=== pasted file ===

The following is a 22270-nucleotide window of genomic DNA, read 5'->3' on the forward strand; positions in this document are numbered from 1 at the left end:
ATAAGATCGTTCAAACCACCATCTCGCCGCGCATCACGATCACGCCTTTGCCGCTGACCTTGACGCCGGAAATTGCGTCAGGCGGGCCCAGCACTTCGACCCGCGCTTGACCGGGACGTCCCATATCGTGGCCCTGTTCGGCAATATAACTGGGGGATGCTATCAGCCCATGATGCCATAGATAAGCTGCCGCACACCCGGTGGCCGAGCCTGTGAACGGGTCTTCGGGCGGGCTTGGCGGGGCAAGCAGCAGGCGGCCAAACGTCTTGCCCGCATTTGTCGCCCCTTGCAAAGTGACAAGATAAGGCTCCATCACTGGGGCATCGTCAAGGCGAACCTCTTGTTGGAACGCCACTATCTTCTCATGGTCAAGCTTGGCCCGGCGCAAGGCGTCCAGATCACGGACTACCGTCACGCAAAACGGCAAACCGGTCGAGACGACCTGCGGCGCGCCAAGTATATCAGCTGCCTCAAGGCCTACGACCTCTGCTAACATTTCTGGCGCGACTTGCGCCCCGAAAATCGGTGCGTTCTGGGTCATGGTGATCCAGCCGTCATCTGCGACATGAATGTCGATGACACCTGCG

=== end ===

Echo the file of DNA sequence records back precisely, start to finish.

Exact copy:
The following is a 22270-nucleotide window of genomic DNA, read 5'->3' on the forward strand; positions in this document are numbered from 1 at the left end:
ATAAGATCGTTCAAACCACCATCTCGCCGCGCATCACGATCACGCCTTTGCCGCTGACCTTGACGCCGGAAATTGCGTCAGGCGGGCCCAGCACTTCGACCCGCGCTTGACCGGGACGTCCCATATCGTGGCCCTGTTCGGCAATATAACTGGGGGATGCTATCAGCCCATGATGCCATAGATAAGCTGCCGCACACCCGGTGGCCGAGCCTGTGAACGGGTCTTCGGGCGGGCTTGGCGGGGCAAGCAGCAGGCGGCCAAACGTCTTGCCCGCATTTGTCGCCCCTTGCAAAGTGACAAGATAAGGCTCCATCACTGGGGCATCGTCAAGGCGAACCTCTTGTTGGAACGCCACTATCTTCTCATGGTCAAGCTTGGCCCGGCGCAAGGCGTCCAGATCACGGACTACCGTCACGCAAAACGGCAAACCGGTCGAGACGACCTGCGGCGCGCCAAGTATATCAGCTGCCTCAAGGCCTACGACCTCTGCTAACATTTCTGGCGCGACTTGCGCCCCGAAAATCGGTGCGTTCTGGGTCATGGTGATCCAGCCGTCATCTGCGACATGAATGTCGATGACACCTGCG